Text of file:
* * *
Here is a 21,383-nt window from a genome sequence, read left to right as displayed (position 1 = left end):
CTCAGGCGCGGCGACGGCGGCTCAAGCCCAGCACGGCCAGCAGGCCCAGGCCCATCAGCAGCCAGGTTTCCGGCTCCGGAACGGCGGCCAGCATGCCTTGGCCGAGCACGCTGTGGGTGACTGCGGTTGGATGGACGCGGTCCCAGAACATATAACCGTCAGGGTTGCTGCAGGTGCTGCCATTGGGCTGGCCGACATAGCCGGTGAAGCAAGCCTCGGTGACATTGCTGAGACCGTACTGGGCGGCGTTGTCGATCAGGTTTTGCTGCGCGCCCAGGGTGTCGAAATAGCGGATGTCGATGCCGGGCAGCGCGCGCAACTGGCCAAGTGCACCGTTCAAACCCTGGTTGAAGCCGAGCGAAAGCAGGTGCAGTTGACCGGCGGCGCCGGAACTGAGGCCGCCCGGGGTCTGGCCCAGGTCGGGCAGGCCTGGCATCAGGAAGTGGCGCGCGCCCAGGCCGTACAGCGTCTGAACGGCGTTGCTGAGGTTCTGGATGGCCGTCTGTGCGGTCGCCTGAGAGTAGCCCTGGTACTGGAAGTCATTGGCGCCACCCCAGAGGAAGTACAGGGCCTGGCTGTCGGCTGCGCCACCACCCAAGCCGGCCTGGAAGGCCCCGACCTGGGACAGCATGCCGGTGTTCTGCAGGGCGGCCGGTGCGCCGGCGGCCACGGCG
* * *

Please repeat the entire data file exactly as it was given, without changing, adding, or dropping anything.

Here is a 21,383-nt window from a genome sequence, read left to right as displayed (position 1 = left end):
CTCAGGCGCGGCGACGGCGGCTCAAGCCCAGCACGGCCAGCAGGCCCAGGCCCATCAGCAGCCAGGTTTCCGGCTCCGGAACGGCGGCCAGCATGCCTTGGCCGAGCACGCTGTGGGTGACTGCGGTTGGATGGACGCGGTCCCAGAACATATAACCGTCAGGGTTGCTGCAGGTGCTGCCATTGGGCTGGCCGACATAGCCGGTGAAGCAAGCCTCGGTGACATTGCTGAGACCGTACTGGGCGGCGTTGTCGATCAGGTTTTGCTGCGCGCCCAGGGTGTCGAAATAGCGGATGTCGATGCCGGGCAGCGCGCGCAACTGGCCAAGTGCACCGTTCAAACCCTGGTTGAAGCCGAGCGAAAGCAGGTGCAGTTGACCGGCGGCGCCGGAACTGAGGCCGCCCGGGGTCTGGCCCAGGTCGGGCAGGCCTGGCATCAGGAAGTGGCGCGCGCCCAGGCCGTACAGCGTCTGAACGGCGTTGCTGAGGTTCTGGATGGCCGTCTGTGCGGTCGCCTGAGAGTAGCCCTGGTACTGGAAGTCATTGGCGCCACCCCAGAGGAAGTACAGGGCCTGGCTGTCGGCTGCGCCACCACCCAAGCCGGCCTGGAAGGCCCCGACCTGGGACAGCATGCCGGTGTTCTGCAGGGCGGCCGGTGCGCCGGCGGCCACGGCG